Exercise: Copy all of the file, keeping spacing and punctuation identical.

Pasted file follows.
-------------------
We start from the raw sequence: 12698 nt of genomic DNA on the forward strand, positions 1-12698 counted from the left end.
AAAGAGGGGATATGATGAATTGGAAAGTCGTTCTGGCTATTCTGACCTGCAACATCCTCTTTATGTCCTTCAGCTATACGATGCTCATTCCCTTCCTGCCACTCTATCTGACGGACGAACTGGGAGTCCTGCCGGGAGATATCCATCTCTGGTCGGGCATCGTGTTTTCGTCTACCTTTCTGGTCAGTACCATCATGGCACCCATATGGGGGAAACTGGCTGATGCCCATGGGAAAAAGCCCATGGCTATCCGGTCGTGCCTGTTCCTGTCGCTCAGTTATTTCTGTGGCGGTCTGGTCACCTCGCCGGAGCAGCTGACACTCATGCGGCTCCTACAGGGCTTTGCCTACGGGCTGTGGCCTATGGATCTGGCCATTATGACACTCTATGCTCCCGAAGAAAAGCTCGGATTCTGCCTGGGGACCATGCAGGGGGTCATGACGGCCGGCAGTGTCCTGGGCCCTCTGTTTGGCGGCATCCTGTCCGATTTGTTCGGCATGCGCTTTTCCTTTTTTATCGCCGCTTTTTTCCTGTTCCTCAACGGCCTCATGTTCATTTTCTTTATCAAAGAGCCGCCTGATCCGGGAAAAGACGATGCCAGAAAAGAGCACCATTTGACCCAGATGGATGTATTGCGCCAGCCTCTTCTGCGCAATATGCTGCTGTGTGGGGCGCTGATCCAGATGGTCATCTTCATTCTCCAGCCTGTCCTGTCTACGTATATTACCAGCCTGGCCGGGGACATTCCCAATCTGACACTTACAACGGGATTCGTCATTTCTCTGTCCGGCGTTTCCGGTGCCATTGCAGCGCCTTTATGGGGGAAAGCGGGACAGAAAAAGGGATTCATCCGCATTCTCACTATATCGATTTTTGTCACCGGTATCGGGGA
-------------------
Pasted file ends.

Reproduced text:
We start from the raw sequence: 12698 nt of genomic DNA on the forward strand, positions 1-12698 counted from the left end.
AAAGAGGGGATATGATGAATTGGAAAGTCGTTCTGGCTATTCTGACCTGCAACATCCTCTTTATGTCCTTCAGCTATACGATGCTCATTCCCTTCCTGCCACTCTATCTGACGGACGAACTGGGAGTCCTGCCGGGAGATATCCATCTCTGGTCGGGCATCGTGTTTTCGTCTACCTTTCTGGTCAGTACCATCATGGCACCCATATGGGGGAAACTGGCTGATGCCCATGGGAAAAAGCCCATGGCTATCCGGTCGTGCCTGTTCCTGTCGCTCAGTTATTTCTGTGGCGGTCTGGTCACCTCGCCGGAGCAGCTGACACTCATGCGGCTCCTACAGGGCTTTGCCTACGGGCTGTGGCCTATGGATCTGGCCATTATGACACTCTATGCTCCCGAAGAAAAGCTCGGATTCTGCCTGGGGACCATGCAGGGGGTCATGACGGCCGGCAGTGTCCTGGGCCCTCTGTTTGGCGGCATCCTGTCCGATTTGTTCGGCATGCGCTTTTCCTTTTTTATCGCCGCTTTTTTCCTGTTCCTCAACGGCCTCATGTTCATTTTCTTTATCAAAGAGCCGCCTGATCCGGGAAAAGACGATGCCAGAAAAGAGCACCATTTGACCCAGATGGATGTATTGCGCCAGCCTCTTCTGCGCAATATGCTGCTGTGTGGGGCGCTGATCCAGATGGTCATCTTCATTCTCCAGCCTGTCCTGTCTACGTATATTACCAGCCTGGCCGGGGACATTCCCAATCTGACACTTACAACGGGATTCGTCATTTCTCTGTCCGGCGTTTCCGGTGCCATTGCAGCGCCTTTATGGGGGAAAGCGGGACAGAAAAAGGGATTCATCCGCATTCTCACTATATCGATTTTTGTCACCGGTATCGGGGA